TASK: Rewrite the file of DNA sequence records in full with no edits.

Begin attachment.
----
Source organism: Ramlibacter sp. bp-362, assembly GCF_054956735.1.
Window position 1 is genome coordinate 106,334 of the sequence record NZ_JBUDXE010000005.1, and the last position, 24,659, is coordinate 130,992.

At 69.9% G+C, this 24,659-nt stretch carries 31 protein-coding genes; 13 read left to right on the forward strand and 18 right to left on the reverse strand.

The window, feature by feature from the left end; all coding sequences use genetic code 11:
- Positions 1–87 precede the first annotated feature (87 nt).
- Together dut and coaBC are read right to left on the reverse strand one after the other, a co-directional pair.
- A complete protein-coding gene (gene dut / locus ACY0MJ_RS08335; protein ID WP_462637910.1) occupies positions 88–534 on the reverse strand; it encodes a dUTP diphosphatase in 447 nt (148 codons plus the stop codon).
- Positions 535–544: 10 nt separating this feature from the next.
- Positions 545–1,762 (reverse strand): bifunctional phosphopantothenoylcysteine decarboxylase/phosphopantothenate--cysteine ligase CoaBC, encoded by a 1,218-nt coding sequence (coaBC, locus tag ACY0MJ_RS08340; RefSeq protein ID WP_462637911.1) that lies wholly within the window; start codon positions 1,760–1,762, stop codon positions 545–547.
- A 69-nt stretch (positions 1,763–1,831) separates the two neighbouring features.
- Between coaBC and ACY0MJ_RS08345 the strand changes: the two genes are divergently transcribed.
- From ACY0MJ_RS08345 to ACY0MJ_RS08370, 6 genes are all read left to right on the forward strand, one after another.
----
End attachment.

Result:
Source organism: Ramlibacter sp. bp-362, assembly GCF_054956735.1.
Window position 1 is genome coordinate 106,334 of the sequence record NZ_JBUDXE010000005.1, and the last position, 24,659, is coordinate 130,992.

At 69.9% G+C, this 24,659-nt stretch carries 31 protein-coding genes; 13 read left to right on the forward strand and 18 right to left on the reverse strand.

The window, feature by feature from the left end; all coding sequences use genetic code 11:
- Positions 1–87 precede the first annotated feature (87 nt).
- Together dut and coaBC are read right to left on the reverse strand one after the other, a co-directional pair.
- A complete protein-coding gene (gene dut / locus ACY0MJ_RS08335; protein ID WP_462637910.1) occupies positions 88–534 on the reverse strand; it encodes a dUTP diphosphatase in 447 nt (148 codons plus the stop codon).
- Positions 535–544: 10 nt separating this feature from the next.
- Positions 545–1,762 (reverse strand): bifunctional phosphopantothenoylcysteine decarboxylase/phosphopantothenate--cysteine ligase CoaBC, encoded by a 1,218-nt coding sequence (coaBC, locus tag ACY0MJ_RS08340; RefSeq protein ID WP_462637911.1) that lies wholly within the window; start codon positions 1,760–1,762, stop codon positions 545–547.
- A 69-nt stretch (positions 1,763–1,831) separates the two neighbouring features.
- Between coaBC and ACY0MJ_RS08345 the strand changes: the two genes are divergently transcribed.
- From ACY0MJ_RS08345 to ACY0MJ_RS08370, 6 genes are all read left to right on the forward strand, one after another.